By clicking on different instruments, players can toggle them on and off as well as select which one will take the lead. This enables players to create their very own concerts. Instruments are good for around 15 minutes of playing time, after which they wilt and disappear. But Hermie and Wormie can replace them by revisiting activities and collecting more seeds, making this part of the game open-ended.
In Flo, the concepts of truthfulness, trust, forgiveness, and gratitude are explored. The game's activities are also conducive to the development of early critical thinking skills, with emphasis on pattern recognition, matching, sorting, sequencing and creative exploration, along with eye-hand coordination. On top of that,Flo is just plain fun!
Final Grade: A
Buzby: Breakin' All the Rules
This game illustrates what can happen when rules are not followed. The beginning of our story finds Hermie standing in the garden, holding a seed in each hand and shaking his head. Wormie stops by and asks what's wrong.
As it turns out, Hermie had ordered some seeds to be delivered "flymail," but whoever packed them ignored the safety rules and the bags ripped open, retaining only the two seeds Hermie is holding. The rest of them have been scattered all over the place. (I daresay we're all familiar with this kind of substandard customer service incident!)
After talking things over with God and being reassured, the two caterpillars go about finding the lost seeds with some help from their friends, and by engaging in five different activities.
First up, we have Schneider's Ferris Wheel, where a bunch of caterpillars are waiting in line. Schneider is having a bit of a problem, because everyone wants to be first to go on the ride. Hermie and Wormie decide to tell them about Buzby, whom everyone knows only as a hard-working, rule-abiding bee.
Our pair explains that it wasn't always like that, and when Buzby first arrived, he had thought he was above the rules of the garden and had refused to follow any of them, declaring himself to be the King of the Bees. In order to stay, though, he had to change -- and that's just what he did.
By the way, Buzby is an Elvis-type bug musician. You might say he's an Elvis Wanna-Bee (I'm so funny).
Anyway, it's agreed that the rules of the Ferris Wheel will be followed, with Hermie placing pairs of caterpillars in the ride's seats according to color combinations called out by Schneider. Those not chosen leave peaceably.
After all seats are filled and the Ferris Wheel rotates, each caterpillar turns into a butterfly and flies away. Then a new group of caterpillars shows up and the process is repeated. Following the rules makes everyone's experience a lot more enjoyable.
The next activity, Bowling Bugs, is an absolute riot. Hermie and Wormie curl up into balls and hurl themselves down a bowling lane at pinecone pins, which also happen to be walking around. According to Wormie, you "just aim for where you think most of 'em will be." Players then help count and add the caterpillars' scores. This thing is so silly -- and I mean that in the very best sense of the word -- that I spent an embarrassing amount of time playing it. I found it utterly charming.
When Iggy and Ziggy's Roach Coach is first selected, some food flies into the picture and smacks our two caterpillars on the head (Hermie asks Wormie: "Is it raining?"). This prompts the pair to visit Iggy and Ziggy, who are throwing various edible items from their coach and have created an untidy bunch of clutter. They tell the caterpillars that their favorite ingredients are all mixed up and ask for help sorting things out.
This is accomplished by Iggy and Ziggy tossing stuff to Hermie and Wormie, who catch certain items in large cans and let others fall, to be sorted later. The caterpillars also inform Iggy and Ziggy of the Garden Golden Rules, particularly Number Seven: "Don't Make a Mess."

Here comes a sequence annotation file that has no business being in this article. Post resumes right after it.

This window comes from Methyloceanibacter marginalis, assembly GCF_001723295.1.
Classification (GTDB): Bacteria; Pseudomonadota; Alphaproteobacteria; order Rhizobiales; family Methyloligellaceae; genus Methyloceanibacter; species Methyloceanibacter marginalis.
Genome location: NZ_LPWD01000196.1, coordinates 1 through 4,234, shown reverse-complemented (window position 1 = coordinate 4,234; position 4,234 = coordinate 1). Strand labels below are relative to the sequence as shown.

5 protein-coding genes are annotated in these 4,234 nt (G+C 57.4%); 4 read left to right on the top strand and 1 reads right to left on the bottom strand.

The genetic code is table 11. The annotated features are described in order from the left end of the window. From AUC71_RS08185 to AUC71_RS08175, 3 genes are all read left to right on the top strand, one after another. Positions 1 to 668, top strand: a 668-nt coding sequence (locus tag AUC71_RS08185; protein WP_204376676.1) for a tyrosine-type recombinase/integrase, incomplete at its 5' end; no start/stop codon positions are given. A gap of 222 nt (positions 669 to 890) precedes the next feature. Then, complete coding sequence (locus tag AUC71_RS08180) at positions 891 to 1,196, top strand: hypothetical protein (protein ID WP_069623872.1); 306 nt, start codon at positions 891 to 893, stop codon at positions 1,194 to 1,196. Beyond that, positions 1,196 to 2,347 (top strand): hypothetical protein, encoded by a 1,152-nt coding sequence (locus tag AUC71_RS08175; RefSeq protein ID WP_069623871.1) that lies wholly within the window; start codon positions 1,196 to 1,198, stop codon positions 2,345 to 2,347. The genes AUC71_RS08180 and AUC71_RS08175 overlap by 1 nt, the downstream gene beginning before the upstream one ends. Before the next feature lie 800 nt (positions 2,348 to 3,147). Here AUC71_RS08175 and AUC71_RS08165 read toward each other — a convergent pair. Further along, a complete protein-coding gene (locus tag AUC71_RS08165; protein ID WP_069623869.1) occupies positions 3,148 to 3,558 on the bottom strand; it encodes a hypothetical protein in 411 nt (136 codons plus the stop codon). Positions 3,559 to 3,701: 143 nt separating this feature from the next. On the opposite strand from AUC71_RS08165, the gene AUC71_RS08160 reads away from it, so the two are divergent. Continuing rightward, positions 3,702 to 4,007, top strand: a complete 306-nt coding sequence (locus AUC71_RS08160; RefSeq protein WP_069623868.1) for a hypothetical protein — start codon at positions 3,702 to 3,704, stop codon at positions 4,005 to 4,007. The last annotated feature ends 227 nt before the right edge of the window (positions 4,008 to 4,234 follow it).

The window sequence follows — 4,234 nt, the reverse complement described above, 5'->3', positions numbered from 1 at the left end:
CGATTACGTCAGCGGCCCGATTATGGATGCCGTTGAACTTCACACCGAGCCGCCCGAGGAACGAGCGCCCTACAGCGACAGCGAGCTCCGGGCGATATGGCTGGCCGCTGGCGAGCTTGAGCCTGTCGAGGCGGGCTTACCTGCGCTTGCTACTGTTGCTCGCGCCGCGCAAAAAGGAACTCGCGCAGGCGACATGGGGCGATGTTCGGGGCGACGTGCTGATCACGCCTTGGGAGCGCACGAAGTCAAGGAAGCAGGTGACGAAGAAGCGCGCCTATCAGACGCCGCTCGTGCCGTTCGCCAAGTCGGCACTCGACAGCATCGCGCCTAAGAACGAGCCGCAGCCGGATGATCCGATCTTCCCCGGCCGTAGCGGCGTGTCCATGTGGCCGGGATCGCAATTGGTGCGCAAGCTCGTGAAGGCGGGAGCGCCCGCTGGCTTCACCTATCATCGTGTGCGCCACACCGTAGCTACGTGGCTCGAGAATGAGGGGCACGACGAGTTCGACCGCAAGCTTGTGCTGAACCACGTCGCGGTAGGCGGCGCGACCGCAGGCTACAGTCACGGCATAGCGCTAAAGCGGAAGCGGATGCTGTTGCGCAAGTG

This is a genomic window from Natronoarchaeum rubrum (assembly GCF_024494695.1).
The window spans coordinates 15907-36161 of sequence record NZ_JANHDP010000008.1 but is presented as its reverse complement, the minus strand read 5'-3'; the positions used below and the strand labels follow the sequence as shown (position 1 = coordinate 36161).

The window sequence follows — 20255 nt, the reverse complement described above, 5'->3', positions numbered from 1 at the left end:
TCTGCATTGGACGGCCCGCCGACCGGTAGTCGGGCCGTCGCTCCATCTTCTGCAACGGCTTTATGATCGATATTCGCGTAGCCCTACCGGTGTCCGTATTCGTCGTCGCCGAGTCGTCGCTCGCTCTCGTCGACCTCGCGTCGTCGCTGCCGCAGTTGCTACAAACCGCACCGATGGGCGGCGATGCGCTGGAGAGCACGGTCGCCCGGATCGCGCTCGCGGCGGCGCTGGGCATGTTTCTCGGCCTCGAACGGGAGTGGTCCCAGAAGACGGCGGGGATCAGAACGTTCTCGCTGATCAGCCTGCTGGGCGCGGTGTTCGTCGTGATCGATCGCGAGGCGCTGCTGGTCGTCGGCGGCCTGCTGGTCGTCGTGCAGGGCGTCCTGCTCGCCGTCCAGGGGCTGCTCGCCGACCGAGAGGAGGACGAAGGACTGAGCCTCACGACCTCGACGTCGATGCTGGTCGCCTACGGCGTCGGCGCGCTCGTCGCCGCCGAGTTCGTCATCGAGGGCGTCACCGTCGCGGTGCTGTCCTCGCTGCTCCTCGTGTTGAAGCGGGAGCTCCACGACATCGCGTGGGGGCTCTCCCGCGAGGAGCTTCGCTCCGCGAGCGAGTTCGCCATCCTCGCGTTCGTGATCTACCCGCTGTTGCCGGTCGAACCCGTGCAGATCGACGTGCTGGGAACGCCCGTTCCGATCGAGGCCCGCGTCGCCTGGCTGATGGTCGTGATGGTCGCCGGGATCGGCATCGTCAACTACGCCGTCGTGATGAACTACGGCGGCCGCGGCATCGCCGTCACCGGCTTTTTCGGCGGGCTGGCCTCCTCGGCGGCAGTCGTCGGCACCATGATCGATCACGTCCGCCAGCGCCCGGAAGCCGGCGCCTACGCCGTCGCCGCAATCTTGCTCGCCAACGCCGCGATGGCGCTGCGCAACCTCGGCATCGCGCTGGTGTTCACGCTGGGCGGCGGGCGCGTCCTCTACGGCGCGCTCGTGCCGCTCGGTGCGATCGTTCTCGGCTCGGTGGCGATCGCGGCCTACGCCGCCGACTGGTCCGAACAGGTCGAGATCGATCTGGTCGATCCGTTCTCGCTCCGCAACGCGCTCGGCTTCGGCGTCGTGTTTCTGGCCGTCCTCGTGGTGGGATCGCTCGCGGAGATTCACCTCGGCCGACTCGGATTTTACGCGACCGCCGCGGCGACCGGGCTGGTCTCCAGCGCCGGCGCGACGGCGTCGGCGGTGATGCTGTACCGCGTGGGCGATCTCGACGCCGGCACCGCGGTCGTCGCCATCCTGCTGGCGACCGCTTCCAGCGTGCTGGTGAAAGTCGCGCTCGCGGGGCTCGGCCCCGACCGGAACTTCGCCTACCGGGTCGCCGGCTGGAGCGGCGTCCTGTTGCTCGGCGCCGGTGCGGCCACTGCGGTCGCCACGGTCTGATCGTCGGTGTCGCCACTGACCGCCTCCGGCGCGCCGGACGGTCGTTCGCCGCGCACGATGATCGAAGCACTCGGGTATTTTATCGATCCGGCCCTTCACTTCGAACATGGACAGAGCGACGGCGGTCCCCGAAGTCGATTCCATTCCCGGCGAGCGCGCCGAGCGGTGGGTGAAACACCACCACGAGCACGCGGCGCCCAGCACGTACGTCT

Next, we have Lucy's Meadow, where Lucy explains that she'd collected some flowers to use in Hailey and Bailey's next math lesson, but the twins disregarded the rules and left the flowers out all night. As a result, all of the flowers were devoured by Night Critters, and now Lucy has to gather more of them.
Hermie and Wormie again recall Buzby's transformation from rule-breaker to rule-follower, and tell Lucy that they're sure the twins will learn their lesson as well. The caterpillars go on to help Lucy collect more flowers. This activity closely resembles Buzby's Meadow in Flo and is accomplished the same way.
The fifth activity is called Buzby's Hive Sweet Hive. Hermie and Wormie reminisce with Buzby about his previously wayward behavior, and this is accompanied by a scene showing a mischievous Buzby flinging acorns at anthills and their inhabitants. But Buzby says a lot has happened since then, and he's become a "new bee." Hermie and Wormie then agree to help Buzby arrange "honey letters" in his honeycomb to form words of two-to-five letters.
In Buzby, the seeds Hermie and Wormie collect are planted in an Art Garden, where they grow into paintbrush flowers in eight different colors, and eight drawings that can be colored onscreen. The drawings can be re-colored an infinite number of times, making this the same kind of open-ended activity as offered by Flo's Musical Garden. As colors are used up, Hermie and Wormie can replenish them by replaying activities and acquiring more seeds.
Breakin' All the Rules emphasizes the benefits of following rules and the consequences of disregarding them, along with respect for others and the value of prayer. The game's activities reinforce early learning skills in counting and addition, letter recognition and spelling, and sorting; they also offer practice in hand-eye coordination. And, as with Flo, this is all a great amount of fun!
Both Flo and Buzby installed and ran flawlessly on my computer. In both games, the bright colors and smooth animation are a treat, the sound effects are wonderful, the music is downright catchy, and the voice acting is spot-on. Even though I'm not a little kid, I thoroughly enjoyed both of these games. The stories and dialog are so clever that they kept a smile on my face and had me laughing out loud in spots.
I must admit, though, that I'm starting to have a little problem writing reviews of games from Digital Praise. I feel I have a pretty decent vocabulary, but I seem to be running out of superlatives. I mean, how many ways can one say "This is great!"?
As far as I'm concerned, both Flo and Buzby are ideal for young kids. They're tremendously entertaining and deliver important lessons with generous dashes of gentle humor. What a great way to introduce small children to spiritual and moral concepts as well as basic practical skills, all in a non-threatening way. I flat-out love these two games, folks. I just can't recommend them enough!